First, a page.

Monday 19 August 2019

Con Houlihan: A land crying out for reform

Irrespective of who wins the election, they will be faced with major tasks. One task is to reform our way of voting. The electors' list should be brought up to date so that everyone who is alive should be on it and that everyone who has gone away should be off it. It is easy to commit electoral fraud, especially now when so many people are living on estates and do not know their own neighbours.

Every citizen should have an identity card with a clear photograph. At present some people think that a voting card is sufficient identification. In coming elections the identity card should be essential because forgeries now are so sophisticated that even a passport or a Visa card might not be sufficient. It is not very pleasant to turn up at the polling booth and find that your vote has been stolen.

This is why every citizen in Australia is obliged to vote. This makes stealing votes more difficult.

Some people argue in favour of constituencies with only one seat. This would be detrimental to proportional representation. Big parties would claim most of the seats. It would be better to have more seats in every constituency. At present three seats and four seats and five seats are typical. There is no reason why you couldn't have a constituency with six or seven seats.

We are seeing all over the world that smaller parties no longer take things lying down. Unless they are fairly represented in parliament, they tend to resort to the streets and even to violence.

We have seen a few examples of this here at home, mainly in the context of the medical card and of the abuse to which student nurses are subject. So far, street demonstrations have not led to much violence but the mood of a people can change. And the more seats there are in every constituency, the more democracy there is. For too long in the Republic, the typical constituency had only three seats. This almost certainly meant the bigger parties had two and one and that the small parties had no TD at all. It was a fraud devised to keep the bigger parties in power.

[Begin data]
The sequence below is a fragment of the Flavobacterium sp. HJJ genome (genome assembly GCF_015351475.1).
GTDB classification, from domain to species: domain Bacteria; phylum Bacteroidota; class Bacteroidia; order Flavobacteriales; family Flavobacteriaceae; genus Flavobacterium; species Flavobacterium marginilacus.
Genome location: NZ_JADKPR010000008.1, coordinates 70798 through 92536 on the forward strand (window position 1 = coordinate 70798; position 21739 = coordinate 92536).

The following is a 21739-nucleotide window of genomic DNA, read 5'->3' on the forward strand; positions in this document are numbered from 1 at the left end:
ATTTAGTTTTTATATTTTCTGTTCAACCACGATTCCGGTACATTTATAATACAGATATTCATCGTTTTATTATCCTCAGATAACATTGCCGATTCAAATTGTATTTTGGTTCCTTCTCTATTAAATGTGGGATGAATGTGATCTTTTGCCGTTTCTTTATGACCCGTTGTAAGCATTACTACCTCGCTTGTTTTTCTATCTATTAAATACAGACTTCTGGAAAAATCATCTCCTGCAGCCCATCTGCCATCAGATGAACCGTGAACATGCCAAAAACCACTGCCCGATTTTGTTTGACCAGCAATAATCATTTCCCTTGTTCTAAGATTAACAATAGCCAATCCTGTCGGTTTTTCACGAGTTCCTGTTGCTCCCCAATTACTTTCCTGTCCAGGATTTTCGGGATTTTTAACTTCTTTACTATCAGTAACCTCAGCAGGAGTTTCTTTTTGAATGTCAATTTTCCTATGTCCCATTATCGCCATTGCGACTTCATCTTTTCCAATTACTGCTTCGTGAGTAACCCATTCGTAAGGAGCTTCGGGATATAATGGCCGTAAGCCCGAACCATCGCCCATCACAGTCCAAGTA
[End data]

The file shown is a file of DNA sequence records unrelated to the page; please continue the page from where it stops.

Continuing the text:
In the days of poor communications, a TD might live 50 miles or more from some of his constituents. When travel was by horse and trap or by bicycle, this was a daunting distance. Now with the proliferation of the phone, both ground and mobile, and the internet, communication is comparatively easy. This is a good thing even though it makes life harder for TDs. Let no one think TDs are overpaid or there are too many in the Dail. A TD is literally a public servant.

His or her time is never their own. He might be on a holiday in a very remote island such as the Canaries, where tourists do not go, and a neighbour from home might say: "I've been looking for you for a long time to see about the completion of the bog road." And so a TD is never on holiday.

I do not begrudge their salaries. And if occasionally they seem to go overboard on the expenses, you should remember that there are legitimate expenses for which you cannot claim.

Every journalist whose work entails a fair amount of travelling knows that and that is why so many were lenient in the context of Ivor Callely. Of course he went overboard but the reaction went overboard too.

In the next Government you can be sure that expenses will be closely safeguarded and the rogues will be put in their place. We hear talks about abolishing the Seanad. This body has its own place and most of its members have earned their place there. In general it is a civilised chamber and it would be sad to see it abolished.

Other tasks that await the incoming Government include the one that has been hanging around for years. I welcome the EU's presence because they care about the environment. Think of what the Icelanders say: "Our country is an island depending on the fish that are all around it. Take away the fish and there is no Iceland."

A succession of governments here have appeared to be indifferent to the environment. This is especially true in the condition of our waters.

In the neighbouring island there are five million registered anglers and heaven knows how many more. If they could come here and catch a few coarse fish during a day, they would be very happy.

Fishing in Britain is so hard to come by that even quarry holes are used and competitions take the place of what should be natural fishing.

There is vast room here for a vigorous and intelligent board to make the most of this harvest that is lying at our doors. The EU are taking more and more part in ensuring that levels of pollution are regularly monitored -- and polluters will in time be brought to book.

The biggest culprits are public bodies, corporations and county councils who turn untreated sewage into waterways and go unpunished. This wouldn't be tolerated in most European countries or indeed in many countries far abroad. In many ways we are a dirty people.

This factor isn't much to the fore in election propaganda because all governments have been equally at fault.

For far too long some obvious flaws in our way of running this country have been ignored. That cannot go on indefinitely. And we look to the European Commission to put manners on us.

Fogra: A few days ago I was reminded of the smell of printer's ink and the clatter of the machines in the caseroom. An old comrade, Tadhg Twomey, came to visit -- at 71 years he has given up running marathons but is still a distance runner. I send him my best wishes

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